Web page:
Tajikistan's immunization costing and financing situation
Macroeconomic and health system context
In 2001, the average annual income was $172 per capita, with an estimated 82.5% of population living under the poverty line. The Government has set itself the objective to promote strong and sustainable economic growth (5 to 6%) for the period 2003 to 2008, and reduce the poverty to 56% by 2008.
The government is introducing some health sector reforms. It plans to reduce the number of service delivery points, particularly in rural areas and the delivery of primary health care services will be consolidated and provided at clinics and medical posts by general practitioners (family doctors) - a reform which already began in urban areas. In 2001, per capita total expenditures on health were $5.7.
Immunization programme objectives
Tajikistan immunization coverage has remained at high levels for the past few years. According to the WHO and UNICEF best estimates, the DTP3 coverage in 2001 was 83%. The national immunization programme’s objectives are to ensure effective and safe routine immunization coverage to 95% of targeted children according to the national schedule of immunization; to introduce Hepatitis B vaccination in the whole country by 2005; to ensure that Tajikistan remains polio-free until the global polio eradication; to reduce measles incidence rate to the level of 1 case per 100,000 people and achieve “zero” registration of local measles mortality by 2005; and to achieve elimination of measles by 2010.
Immunization costs and financing
In 2001, the year before Vaccine Fund support began, Tajikistan spent $0.5 million to deliver routine immunization services and an additional $0.2 million on supplementary immunization services. The programme-specific spending on routine immunization service equated to about $4.0 per DTP3 vaccinated child or $0.1 per capita. Spending on routine immunization increased in 2002 to $1.1 million, due to Hepatitis B introduction and some upgrading of the cold chain. Total expenditures on the NIP in 2002 were $1.5 million.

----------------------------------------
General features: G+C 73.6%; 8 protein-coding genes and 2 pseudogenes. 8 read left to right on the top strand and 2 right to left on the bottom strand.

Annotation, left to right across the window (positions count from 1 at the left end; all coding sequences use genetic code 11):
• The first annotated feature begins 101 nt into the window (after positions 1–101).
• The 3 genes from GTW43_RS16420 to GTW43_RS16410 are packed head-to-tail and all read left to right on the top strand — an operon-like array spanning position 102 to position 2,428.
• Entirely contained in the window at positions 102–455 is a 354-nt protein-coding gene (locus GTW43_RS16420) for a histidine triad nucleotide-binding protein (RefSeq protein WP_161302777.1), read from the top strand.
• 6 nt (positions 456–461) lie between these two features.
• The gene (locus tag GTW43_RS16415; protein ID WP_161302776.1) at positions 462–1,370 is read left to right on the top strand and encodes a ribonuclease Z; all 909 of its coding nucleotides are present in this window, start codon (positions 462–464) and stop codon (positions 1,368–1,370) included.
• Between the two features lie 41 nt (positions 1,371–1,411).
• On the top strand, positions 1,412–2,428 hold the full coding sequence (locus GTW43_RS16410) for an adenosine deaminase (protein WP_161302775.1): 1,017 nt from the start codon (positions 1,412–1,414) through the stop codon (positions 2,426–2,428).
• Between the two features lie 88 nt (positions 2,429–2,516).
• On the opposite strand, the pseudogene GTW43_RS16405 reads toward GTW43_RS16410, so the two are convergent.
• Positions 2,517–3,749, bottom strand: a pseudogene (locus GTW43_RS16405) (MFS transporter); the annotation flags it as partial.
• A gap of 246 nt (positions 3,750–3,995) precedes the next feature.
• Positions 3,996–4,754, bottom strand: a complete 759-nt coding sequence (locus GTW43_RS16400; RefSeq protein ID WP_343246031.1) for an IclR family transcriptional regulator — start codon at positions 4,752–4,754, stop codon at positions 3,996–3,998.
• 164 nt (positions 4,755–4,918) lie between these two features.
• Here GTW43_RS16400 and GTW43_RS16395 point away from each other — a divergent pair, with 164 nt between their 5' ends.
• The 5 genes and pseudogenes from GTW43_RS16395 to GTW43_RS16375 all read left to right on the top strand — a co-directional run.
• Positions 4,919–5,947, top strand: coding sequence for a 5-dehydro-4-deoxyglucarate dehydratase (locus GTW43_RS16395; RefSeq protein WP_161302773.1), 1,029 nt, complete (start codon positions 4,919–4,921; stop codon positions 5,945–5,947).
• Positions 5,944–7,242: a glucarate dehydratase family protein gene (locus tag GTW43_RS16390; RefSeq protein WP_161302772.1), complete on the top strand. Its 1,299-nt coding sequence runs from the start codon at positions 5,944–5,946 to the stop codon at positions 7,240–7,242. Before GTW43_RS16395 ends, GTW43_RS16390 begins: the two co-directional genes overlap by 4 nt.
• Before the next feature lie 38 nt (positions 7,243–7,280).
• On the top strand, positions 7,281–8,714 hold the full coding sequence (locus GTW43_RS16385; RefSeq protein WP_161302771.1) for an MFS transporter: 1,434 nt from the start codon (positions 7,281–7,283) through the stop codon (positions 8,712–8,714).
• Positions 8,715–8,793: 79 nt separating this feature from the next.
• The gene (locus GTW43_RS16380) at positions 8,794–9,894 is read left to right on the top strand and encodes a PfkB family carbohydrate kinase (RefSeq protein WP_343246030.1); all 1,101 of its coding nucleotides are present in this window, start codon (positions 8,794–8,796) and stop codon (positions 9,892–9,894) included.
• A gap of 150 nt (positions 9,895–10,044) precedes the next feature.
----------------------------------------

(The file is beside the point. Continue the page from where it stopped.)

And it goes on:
In absolute terms, both the government and donors increased their contributions to the programme from 2001 to 2002. However, relative to all other financing, the share of total expenditures paid by the government decreased from 14% to 8% mainly due to the effect of new funds available from GAVI/Vaccine Fund. The government pays for some salaries, transport and other recurrent costs while donors pay for vaccines, injection supplies, capital costs, and supplementary immunization. The main funding partners are UNICEF, WHO, GAVI/Vaccine Fund, Aga Khan Foundation, IFRC, Merlin, and MSF.
Routine immunization financing by source - 2002
Future resource requirements, financing and gaps
Resource requirements of the programme are projected to increase with increasing expenditures on new vaccines, other operational costs, cold chain equipment and supplemental immunization activities. The average annual resource requirements during 2003-2005 for the NIP are estimated to be $1.8 million. About sixty percent of the funding is considered as secure during these years.
During 2003-2005, the gap in funding for the NIP is on average $0.7 million each year if probable funding is not included, and changes very little if probable funding is included. The average annual gap in the post-Vaccine Fund period during 2007-2009 with secure and probable funding rises to $1.7 million, an increase of 230%.
Average annual funding gaps (millions of US$)
Financial sustainability strategies
Several strategies have been developed to increase financial sustainability and lower the gap in funding. These include: (1) advocating for increased budgetary resources allocated to immunization services; (2) improving resources covered by the population as part of community management for primary health care; (3) increase fees for immunization services in the post-Vaccine Fund period; (4) developing new strategies for alternative funding for immunization; (5) mobilizing the private sector to make contributions to the national immunization programme; (6) advocating for resources from external partners; (7) looking for new partners or join/explore new initiatives: (8) expand the ICC membership; (9) assign to the NIP, a programme officer with an economist/finance profile to assist in analysis of the FSP, identifying gaps and developing new strategies and approaches to overcome them; (10) conducting annual reviews of immunization activities with a focus on the difficulties with resource mobilization; (11) improved vaccine management and distribution strategies; (12) introduce a proper system for monitoring indicators; and (13) improve information system for better planning and budgeting for the national immunization programme.